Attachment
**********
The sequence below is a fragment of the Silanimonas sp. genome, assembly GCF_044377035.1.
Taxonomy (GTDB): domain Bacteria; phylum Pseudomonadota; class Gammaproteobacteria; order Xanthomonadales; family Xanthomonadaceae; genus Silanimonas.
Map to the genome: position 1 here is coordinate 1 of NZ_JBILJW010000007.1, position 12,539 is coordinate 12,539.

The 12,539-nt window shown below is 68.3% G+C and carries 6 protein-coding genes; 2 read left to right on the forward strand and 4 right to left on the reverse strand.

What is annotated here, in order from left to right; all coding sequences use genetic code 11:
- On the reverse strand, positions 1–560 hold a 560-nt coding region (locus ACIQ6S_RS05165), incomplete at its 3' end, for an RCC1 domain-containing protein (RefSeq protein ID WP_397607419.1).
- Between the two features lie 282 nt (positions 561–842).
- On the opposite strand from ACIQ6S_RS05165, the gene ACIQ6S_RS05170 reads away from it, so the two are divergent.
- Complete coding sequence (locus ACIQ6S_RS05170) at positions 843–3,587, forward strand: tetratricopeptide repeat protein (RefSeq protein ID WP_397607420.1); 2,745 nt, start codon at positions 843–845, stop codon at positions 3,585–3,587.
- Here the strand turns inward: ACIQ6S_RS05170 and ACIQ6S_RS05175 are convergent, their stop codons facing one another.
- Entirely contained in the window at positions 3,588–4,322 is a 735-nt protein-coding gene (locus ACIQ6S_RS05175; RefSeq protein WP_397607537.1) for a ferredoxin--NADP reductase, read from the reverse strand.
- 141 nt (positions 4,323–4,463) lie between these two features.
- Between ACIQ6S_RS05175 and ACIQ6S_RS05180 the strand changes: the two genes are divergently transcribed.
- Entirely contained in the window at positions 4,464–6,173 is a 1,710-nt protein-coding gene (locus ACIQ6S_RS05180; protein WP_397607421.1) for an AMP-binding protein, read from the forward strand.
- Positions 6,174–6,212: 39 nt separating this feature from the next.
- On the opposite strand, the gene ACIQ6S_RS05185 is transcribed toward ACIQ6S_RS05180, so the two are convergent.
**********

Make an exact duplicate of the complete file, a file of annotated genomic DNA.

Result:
The sequence below is a fragment of the Silanimonas sp. genome, assembly GCF_044377035.1.
Taxonomy (GTDB): domain Bacteria; phylum Pseudomonadota; class Gammaproteobacteria; order Xanthomonadales; family Xanthomonadaceae; genus Silanimonas.
Map to the genome: position 1 here is coordinate 1 of NZ_JBILJW010000007.1, position 12,539 is coordinate 12,539.

The 12,539-nt window shown below is 68.3% G+C and carries 6 protein-coding genes; 2 read left to right on the forward strand and 4 right to left on the reverse strand.

What is annotated here, in order from left to right; all coding sequences use genetic code 11:
- On the reverse strand, positions 1–560 hold a 560-nt coding region (locus ACIQ6S_RS05165), incomplete at its 3' end, for an RCC1 domain-containing protein (RefSeq protein ID WP_397607419.1).
- Between the two features lie 282 nt (positions 561–842).
- On the opposite strand from ACIQ6S_RS05165, the gene ACIQ6S_RS05170 reads away from it, so the two are divergent.
- Complete coding sequence (locus ACIQ6S_RS05170) at positions 843–3,587, forward strand: tetratricopeptide repeat protein (RefSeq protein ID WP_397607420.1); 2,745 nt, start codon at positions 843–845, stop codon at positions 3,585–3,587.
- Here the strand turns inward: ACIQ6S_RS05170 and ACIQ6S_RS05175 are convergent, their stop codons facing one another.
- Entirely contained in the window at positions 3,588–4,322 is a 735-nt protein-coding gene (locus ACIQ6S_RS05175; RefSeq protein WP_397607537.1) for a ferredoxin--NADP reductase, read from the reverse strand.
- 141 nt (positions 4,323–4,463) lie between these two features.
- Between ACIQ6S_RS05175 and ACIQ6S_RS05180 the strand changes: the two genes are divergently transcribed.
- Entirely contained in the window at positions 4,464–6,173 is a 1,710-nt protein-coding gene (locus ACIQ6S_RS05180; protein WP_397607421.1) for an AMP-binding protein, read from the forward strand.
- Positions 6,174–6,212: 39 nt separating this feature from the next.
- On the opposite strand, the gene ACIQ6S_RS05185 is transcribed toward ACIQ6S_RS05180, so the two are convergent.